In my board development work as a consultant, I often interview board members and ask what their orientation looked like. Typically, half of the board members I interview indicate they have no official orientation, about a quarter indicate meeting with the board chair or executive director for a couple hours, and the remaining 25% recall attending a half day orientation with other new board members.
Their responses represent an interesting phenomenon. For the most part, we take people with a high level of passion, skills and connections but give them minimal or no advice about how to get involved at a leadership level.
As with most things in my career, I’ve learned this the hard way. Back when I was an executive director I used to ask new board members to sit through a boring half-day session with board leadership.
While better than no orientation at all, the common half-day session is not a very effective orientation tool. The human attention span isn’t really designed to concentrate on one topic for 3 – 4 hours, and that’s even truer in our digitally distracted world. If board orientation is an elephant, we want to eat that elephant in bite sized chunks over a period of months.
A couple years ago, I began asking boards to think about having an orientation process instead of an orientation session. Each organization’s process is unique, but the process might include attending information sessions one hour before regularly scheduled board meetings. Each session would have a theme, such as a session on board governance, one on organizational finances, another on programs, and a final session on fundraising. And each session would be designed to provide significant information that the board member can use in their new role.
The orientation process should also include tasks that board members are expected to do, such as joining a committee, making their first gift, soliciting their first gift, making their first public presentation on behalf of the organization, or liking the organization’s Facebook page. You get the concept: think about what you want your board members to do every year and include this in the orientation.
The idea is to get your new board members into the habit of being good board members early in their tenure. To help guide this process, it’s a good idea to give new board members a checklist with the various orientation sessions and tasks that all new board members perform. The individual board members can use this checklist to track their own orientation progress, and the organization can track each board member’s orientation on a spreadsheet.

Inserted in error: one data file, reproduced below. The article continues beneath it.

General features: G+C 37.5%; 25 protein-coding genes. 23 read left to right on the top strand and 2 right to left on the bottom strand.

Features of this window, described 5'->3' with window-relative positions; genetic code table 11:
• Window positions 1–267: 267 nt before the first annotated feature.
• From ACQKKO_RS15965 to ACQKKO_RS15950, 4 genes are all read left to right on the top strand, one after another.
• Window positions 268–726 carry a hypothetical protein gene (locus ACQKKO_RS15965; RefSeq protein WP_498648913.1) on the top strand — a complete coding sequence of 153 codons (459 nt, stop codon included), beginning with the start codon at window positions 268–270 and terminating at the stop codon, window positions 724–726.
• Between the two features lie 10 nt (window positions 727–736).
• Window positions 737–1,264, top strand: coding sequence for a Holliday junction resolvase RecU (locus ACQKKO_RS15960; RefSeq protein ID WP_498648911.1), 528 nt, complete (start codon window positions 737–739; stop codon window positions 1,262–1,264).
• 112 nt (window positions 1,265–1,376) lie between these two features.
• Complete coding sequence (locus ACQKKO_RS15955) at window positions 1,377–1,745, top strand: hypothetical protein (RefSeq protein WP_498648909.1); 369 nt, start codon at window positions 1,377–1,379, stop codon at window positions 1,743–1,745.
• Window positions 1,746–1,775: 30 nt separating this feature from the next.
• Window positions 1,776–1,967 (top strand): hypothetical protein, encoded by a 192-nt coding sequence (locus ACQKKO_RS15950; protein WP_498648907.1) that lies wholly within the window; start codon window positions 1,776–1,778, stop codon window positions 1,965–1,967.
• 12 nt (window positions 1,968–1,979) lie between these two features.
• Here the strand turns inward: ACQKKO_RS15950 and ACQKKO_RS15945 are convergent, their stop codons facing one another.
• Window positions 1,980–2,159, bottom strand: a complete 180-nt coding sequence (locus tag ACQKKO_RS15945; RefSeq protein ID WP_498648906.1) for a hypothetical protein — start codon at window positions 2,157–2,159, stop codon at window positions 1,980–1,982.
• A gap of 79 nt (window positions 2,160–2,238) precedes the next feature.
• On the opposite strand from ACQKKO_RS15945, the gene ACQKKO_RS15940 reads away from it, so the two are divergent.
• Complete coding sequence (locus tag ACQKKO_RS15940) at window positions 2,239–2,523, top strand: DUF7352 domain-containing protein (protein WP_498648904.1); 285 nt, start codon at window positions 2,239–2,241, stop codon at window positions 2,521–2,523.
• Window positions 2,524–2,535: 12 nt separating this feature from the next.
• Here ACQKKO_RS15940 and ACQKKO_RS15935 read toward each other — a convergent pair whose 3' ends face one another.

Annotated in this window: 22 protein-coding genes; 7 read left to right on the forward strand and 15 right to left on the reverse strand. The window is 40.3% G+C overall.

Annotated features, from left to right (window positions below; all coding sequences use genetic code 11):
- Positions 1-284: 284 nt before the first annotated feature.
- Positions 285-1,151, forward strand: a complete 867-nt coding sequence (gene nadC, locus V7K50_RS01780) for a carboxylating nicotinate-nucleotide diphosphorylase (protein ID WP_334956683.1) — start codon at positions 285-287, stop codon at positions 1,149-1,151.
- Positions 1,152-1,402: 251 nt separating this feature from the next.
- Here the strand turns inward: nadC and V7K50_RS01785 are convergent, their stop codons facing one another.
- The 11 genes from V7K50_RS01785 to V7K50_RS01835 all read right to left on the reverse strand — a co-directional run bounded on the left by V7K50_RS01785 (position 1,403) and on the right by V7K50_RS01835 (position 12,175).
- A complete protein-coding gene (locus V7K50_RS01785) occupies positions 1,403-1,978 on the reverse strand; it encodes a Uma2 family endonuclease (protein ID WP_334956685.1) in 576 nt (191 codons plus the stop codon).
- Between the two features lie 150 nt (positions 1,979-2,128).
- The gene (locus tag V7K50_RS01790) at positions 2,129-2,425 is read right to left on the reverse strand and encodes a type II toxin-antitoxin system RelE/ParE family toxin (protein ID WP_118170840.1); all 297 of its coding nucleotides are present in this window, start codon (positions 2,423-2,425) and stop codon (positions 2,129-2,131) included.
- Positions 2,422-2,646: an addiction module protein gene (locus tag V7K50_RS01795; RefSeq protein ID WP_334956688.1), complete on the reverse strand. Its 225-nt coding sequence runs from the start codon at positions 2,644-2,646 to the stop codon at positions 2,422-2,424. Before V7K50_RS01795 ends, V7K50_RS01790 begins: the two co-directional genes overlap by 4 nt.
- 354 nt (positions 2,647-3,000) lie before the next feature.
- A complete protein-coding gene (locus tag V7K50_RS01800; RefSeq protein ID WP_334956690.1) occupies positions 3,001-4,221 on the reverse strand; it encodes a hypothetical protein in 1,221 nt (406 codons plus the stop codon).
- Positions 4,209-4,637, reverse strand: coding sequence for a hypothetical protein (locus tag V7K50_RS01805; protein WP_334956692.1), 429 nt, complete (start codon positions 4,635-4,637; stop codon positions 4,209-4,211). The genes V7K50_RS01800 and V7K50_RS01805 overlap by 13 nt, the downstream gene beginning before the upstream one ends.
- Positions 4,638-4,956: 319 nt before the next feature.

This allows board leadership to publicly recognize board members as they complete the orientation process. Of course, praise at the board meeting is a good start, but completing orientation is a great time to award some branded swag – like a travel mug, pad folio, or lapel pin. This not only recognizes the board member but also serves to encourage other new board members to complete their orientation process.
At the bottom of this post, I’ve included a suggested checklist for a board orientation process. But remember this checklist is like a picture on the cereal box. You know the picture, with hearty red strawberries and blue berries atop a bowl of crispy flakes (with the hidden fine print reminding customers that this is a serving suggestion). This checklist is just a suggestion. Craft the process that is right for your organization and your board.
Our parents taught us about the birds and the bees, but most parents rarely teach children a much less natural part of life: negotiating salaries. Additionally, colleges and graduate schools typically don’t offer courses in negotiating salaries. Consequently, we’re far too often thrust into the professional world with limited experience and tools to negotiate our salaries.
For folks who only change jobs every 5 or 6 years, it can take decades to figure out how to negotiate salaries in an effective and productive way. As an example, I’ve had five professional jobs since graduating from college and in retrospect ech transition helped form these “contemplations on compensation”:
Contemplation #1: The best time to negotiate is before you take the job!
When negotiation salary, trade your life for the most you can (legally) earn doing what you love. Toward this end, always ask for more than the amount offered because your leverage is highest before you accept the job. When offered my first professional job out of college in early 1994, the executive director offered me a whopping $20,000 a year (about $32,000 in today’s dollars). My rent was $280 a month, this was more than I’d ever made before, and I was expecting to be offered only $18,000. Unfortunately, I didn’t ask to think about the offer and I didn’t ask for $22,000, I just said “yes.” I would make that mistake a few more times before learning better.